Long distance birding: what are some of the iNat records for the furthest distanced bird IDs?

I was up on the trail atop the Niagara Escarpment the other day and stopped at a lookout point that overlooks my town, which is on the shore of Lake Ontario.

Just for fun, I thought I would push my little Nikon P950 to its zoom max in birding mode – which kicks things into some digital gears beyond the 2000mm optics.

I was surprised when I focused on the lake just off the park that is in my neighborhood because it picked up the ‘shapes’ of birds I see there almost every day. Longtails, scoters, golden eyes and buffleheads.

At least, that’s what I ‘think’ they are. I don’t think I’ll be adding this shot to my observations any time soon.

Even for the remarkable identification skills of the birder IDers out there, I think it would be too much guesswork.

So that’s at 1.9 km distance, and it made me wonder: what are some of the furthest confirmed visual species ID ever made for birds on iNat?

I’m going to logically guess ostrich or maybe giant albatross for the record. But maybe not? What have you come across so far?


When we drive near Celestún, we can visually identify the flamingos from a good distance (we are all looking for them), so my guess is flamingo for the record!


Of course! Especially in flight.

I’m sure that the larger flocks could be easily identified from miles and miles away.

1 Like

For me this is one of the furtherest that I uploaded, sitting higher than trees, I photograph birds up to 5 km way, but I don’t upload them as it’s useless to upload observations with huge radius. https://www.inaturalist.org/observations/72686046

Not a birder, but skeins of cormorants following the coast. The numbers have thinned out a lot since I was a child.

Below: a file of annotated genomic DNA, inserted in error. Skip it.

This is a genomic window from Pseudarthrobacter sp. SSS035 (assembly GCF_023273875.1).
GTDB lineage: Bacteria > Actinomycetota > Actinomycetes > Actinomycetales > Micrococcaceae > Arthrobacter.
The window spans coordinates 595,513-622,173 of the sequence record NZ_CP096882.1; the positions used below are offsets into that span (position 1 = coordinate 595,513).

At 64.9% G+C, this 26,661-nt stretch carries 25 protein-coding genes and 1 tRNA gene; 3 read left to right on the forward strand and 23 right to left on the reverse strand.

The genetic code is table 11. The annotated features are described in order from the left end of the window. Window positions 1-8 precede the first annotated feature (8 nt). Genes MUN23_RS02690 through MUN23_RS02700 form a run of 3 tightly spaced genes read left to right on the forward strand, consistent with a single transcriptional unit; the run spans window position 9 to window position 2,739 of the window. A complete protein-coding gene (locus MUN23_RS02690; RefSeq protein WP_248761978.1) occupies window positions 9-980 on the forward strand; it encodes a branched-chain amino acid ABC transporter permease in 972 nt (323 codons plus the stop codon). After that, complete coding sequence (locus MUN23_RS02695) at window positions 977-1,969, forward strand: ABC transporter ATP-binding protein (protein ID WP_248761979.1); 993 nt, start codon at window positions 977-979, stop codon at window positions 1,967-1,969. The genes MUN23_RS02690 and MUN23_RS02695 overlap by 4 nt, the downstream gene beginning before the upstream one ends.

Interesting question! Seabirds are a good guess not only because some are quite large but also because the lack of anything to obscure the view between them and you. For me, I think it has to be Northern Gannets. There are elevated areas by the coast near me where you can stand four miles from the water and still identify them. Their shape, and in particular the black and white pattern of the adults is distinctive and there is nothing locally that shares a similar pattern.

(note that this photo definitely not taken from four miles away)


I didn’t get a picture of the initial encounter, but when I was searching for the last free-ranging California Condors in southern California in the 1980s, we spotted a flight of the three birds at an estimated five to eight miles away with a 30X spotting scope. No other bird, not even other big raptors would be recognizable at that distance, but the size and flight characteristics of the condors allowed for the identification. Somewhere, I have a 35mm slide of those three birds several minutes later when they actually circled right overhead–very high up but very recognizable. I need to find and scan that slide!


Somewhere on iNat there’s a record of a Bald Eagle – I think it was in Oregon – that an iNatter who took the shot mentioned here on the forum and it is only 2-3 pixels (black and white). But it made Research Grade.


You can see flamingos from space apparently. Google Earth has been used to track flocks. They can also trace penguin colonies by the stains on ice caused by the vast quantities of guano they produce. Not many iNatters will have their own satellites though sadly.

1 Like

Hmm. My birthday is just a few months away…

But probably… not.


This reminds me a lot of my work as a corporate graphic designer.

We’d be designing the programs or posters for some big event that featured some big VIP who would be asked to forward me a photo file of themselves to put in.

Occasionally you’d get some web image crowd shot with a crudely drawn circle over the VIP’s face, which would be about 20 pixels square, or thereabouts.

Then I would have to explain to the VIP’s assistant how resolution works. (I’ve explained this so many times, I want it on my gravestone.)

Although often you’d get an annoyed response along these lines:
“Can’t you find someone there who knows how to use Photoshop?”